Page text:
Nigeria may accept fresh loans from India

Nigeria may accept fresh loans from India for her infrastructure development projects, particularly the construction and maintenance of refineries, National Daily has gathered.

This much was disclosed when the Indian High Commissioner to Nigeria, His Excellency Abhay Thakur, visited the Group Managing Director of NNPC, Mallam Mele Kyari, where he revealed the loan offer window opened to Nigeria on Thursday.

According to Thakur, India is ready to provide credit line mechanisms and expertise to help NNPC revamp its massive infrastructure across the country.

“India is prepared to offer Nigeria and particularly the NNPC a credit line mechanism to help her in the areas of refinery maintenance, construction, security, surveillance and anything possible. Our expertise in Information Technology (IT) is available as well. We are ready to cooperate with NNPC to boost our bilateral relations.”

Recall that since President Buhari assumed office in 2015, the country’s debt profile has increased by almost 107% in Naira value. In the first quarter of 2015, Nigeria’s total public debt stood at N12.4 trillion or $64.2 billion, while it rose to N24.9 trillion or $81.27 billion in March 2019.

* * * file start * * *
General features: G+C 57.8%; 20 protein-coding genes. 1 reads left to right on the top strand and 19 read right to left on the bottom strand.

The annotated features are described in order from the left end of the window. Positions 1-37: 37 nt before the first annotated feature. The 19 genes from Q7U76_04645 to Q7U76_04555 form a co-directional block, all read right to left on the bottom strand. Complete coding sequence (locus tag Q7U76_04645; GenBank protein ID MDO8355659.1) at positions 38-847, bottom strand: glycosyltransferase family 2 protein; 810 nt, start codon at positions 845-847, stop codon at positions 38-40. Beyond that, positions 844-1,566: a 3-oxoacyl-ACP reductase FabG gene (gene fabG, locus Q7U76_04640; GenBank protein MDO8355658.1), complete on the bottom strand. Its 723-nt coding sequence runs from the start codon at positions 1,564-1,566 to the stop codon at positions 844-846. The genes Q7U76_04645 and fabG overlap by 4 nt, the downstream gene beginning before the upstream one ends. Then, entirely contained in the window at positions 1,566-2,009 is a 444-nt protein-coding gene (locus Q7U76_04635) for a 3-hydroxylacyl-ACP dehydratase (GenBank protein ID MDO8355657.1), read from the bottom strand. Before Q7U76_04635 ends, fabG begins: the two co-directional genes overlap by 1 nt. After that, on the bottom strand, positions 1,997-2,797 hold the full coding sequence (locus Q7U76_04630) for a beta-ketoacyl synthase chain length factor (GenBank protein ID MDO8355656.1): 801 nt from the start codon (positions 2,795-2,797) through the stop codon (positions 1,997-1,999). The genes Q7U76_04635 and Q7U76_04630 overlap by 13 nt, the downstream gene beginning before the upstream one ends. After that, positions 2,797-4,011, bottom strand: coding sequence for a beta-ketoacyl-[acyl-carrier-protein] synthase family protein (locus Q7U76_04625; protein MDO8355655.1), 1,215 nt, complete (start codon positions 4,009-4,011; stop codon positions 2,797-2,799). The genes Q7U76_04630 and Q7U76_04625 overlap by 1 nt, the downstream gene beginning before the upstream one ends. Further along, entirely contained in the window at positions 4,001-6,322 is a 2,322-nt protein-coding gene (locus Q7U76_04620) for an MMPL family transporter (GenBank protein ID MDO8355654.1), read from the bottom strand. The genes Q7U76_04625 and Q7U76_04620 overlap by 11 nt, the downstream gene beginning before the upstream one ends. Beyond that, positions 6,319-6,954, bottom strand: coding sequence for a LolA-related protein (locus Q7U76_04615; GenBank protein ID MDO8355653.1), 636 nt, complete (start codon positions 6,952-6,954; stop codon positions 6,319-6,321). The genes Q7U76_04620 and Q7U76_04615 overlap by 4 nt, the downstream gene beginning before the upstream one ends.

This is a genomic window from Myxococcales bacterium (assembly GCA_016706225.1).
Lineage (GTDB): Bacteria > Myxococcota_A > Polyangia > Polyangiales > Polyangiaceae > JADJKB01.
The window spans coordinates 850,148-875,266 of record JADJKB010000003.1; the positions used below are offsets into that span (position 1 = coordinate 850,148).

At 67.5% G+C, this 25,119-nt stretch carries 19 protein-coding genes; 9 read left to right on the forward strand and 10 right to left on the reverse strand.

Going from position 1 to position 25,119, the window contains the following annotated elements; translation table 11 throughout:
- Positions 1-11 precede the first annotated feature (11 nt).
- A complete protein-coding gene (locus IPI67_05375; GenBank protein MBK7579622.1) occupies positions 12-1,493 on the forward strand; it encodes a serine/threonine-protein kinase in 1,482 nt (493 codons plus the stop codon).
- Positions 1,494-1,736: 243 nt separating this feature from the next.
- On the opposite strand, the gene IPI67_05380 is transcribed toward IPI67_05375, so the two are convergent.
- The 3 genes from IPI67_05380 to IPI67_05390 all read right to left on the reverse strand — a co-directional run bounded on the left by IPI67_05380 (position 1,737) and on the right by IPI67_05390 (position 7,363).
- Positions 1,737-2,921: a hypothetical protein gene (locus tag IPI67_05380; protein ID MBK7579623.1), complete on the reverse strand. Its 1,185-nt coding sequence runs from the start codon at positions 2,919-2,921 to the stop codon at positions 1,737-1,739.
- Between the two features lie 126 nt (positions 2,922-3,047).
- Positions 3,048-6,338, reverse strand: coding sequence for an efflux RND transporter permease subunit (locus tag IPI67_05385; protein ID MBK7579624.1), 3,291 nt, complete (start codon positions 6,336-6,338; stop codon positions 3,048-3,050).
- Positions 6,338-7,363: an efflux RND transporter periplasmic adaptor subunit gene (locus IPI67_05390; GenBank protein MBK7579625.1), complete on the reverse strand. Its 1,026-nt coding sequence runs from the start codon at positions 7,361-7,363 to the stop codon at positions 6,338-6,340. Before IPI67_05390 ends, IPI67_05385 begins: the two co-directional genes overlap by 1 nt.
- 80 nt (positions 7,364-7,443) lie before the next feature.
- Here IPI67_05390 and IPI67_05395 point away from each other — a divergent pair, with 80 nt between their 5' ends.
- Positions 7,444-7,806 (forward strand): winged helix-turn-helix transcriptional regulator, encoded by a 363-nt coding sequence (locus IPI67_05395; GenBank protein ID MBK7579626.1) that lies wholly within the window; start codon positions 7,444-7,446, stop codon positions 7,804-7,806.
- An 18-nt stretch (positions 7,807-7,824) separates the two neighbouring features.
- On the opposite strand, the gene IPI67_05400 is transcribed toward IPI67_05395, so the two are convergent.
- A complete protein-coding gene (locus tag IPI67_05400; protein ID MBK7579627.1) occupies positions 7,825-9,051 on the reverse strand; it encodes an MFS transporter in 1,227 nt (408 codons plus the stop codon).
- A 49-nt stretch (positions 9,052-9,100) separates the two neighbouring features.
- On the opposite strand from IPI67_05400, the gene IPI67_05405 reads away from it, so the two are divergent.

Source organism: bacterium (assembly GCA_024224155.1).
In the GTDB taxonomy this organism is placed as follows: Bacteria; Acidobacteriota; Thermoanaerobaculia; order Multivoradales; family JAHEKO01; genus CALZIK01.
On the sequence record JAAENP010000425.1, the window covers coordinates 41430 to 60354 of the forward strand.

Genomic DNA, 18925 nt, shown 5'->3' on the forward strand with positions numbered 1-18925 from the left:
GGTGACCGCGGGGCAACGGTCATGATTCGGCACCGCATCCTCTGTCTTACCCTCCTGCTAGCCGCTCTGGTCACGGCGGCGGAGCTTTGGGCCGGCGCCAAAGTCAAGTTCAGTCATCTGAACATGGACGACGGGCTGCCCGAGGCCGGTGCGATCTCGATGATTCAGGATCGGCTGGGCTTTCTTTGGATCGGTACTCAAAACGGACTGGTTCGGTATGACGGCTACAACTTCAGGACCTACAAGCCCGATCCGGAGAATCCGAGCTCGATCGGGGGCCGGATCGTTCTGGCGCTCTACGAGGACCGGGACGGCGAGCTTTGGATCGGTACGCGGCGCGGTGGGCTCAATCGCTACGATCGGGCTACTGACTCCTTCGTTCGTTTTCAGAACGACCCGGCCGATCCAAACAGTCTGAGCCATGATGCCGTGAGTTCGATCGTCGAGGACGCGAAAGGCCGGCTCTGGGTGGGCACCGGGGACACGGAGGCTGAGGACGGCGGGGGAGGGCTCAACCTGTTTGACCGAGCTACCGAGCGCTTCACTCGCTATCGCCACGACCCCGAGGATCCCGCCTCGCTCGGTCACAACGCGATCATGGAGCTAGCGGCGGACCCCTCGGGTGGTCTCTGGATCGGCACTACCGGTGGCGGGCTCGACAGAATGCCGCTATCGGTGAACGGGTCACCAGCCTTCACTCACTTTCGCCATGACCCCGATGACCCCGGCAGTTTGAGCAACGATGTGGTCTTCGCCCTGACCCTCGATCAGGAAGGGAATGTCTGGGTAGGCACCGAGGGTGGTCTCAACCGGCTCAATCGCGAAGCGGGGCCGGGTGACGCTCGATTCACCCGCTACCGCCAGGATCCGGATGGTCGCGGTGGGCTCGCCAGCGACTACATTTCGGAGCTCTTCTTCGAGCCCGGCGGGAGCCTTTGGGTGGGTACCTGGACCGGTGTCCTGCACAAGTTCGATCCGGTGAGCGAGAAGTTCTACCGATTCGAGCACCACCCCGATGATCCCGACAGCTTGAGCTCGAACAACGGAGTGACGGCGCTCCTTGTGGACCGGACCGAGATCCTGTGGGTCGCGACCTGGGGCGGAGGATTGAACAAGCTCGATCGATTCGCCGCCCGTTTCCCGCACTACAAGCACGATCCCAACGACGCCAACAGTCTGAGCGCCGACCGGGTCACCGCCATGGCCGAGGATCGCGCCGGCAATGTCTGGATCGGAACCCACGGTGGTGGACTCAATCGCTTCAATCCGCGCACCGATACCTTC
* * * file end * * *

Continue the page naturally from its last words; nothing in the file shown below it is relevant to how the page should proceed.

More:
Nigeria’s external debt service has gulped a total of N931 billion or US$2.1 billion in the last 5 years, while commercial loans take the biggest share of Nigeria’s total external debt servicing amounting to US$1.58 billion.

The country paid the sum of $464 million or 142 billion to service external debt in 2017, while the figure rose significantly to $1.47 billion or 451.8 billion in 2018.

And just like external debt, domestic debt servicing has also been gulping over N6.1 trillion in the last 5 years. The total amount spent on servicing Nigeria’s domestic debt in 2015 was N1 trillion. Fast forward, the figure on an annual basis rose to 1.79 trillion in 2018 representing a 76% increase.

Meanwhile, as the country’s debt portfolio continues to rise, the poor condition of refineries across the country has been attracting widespread criticism, locally and internationally.

Many have expressed concerns that the lack of functional and reliable refineries is the factor that has caused loss in the government’s financial record thus far. Economists have also argued that the fuel subsidy the Nigerian government is paying, is doing more harm to the economy.

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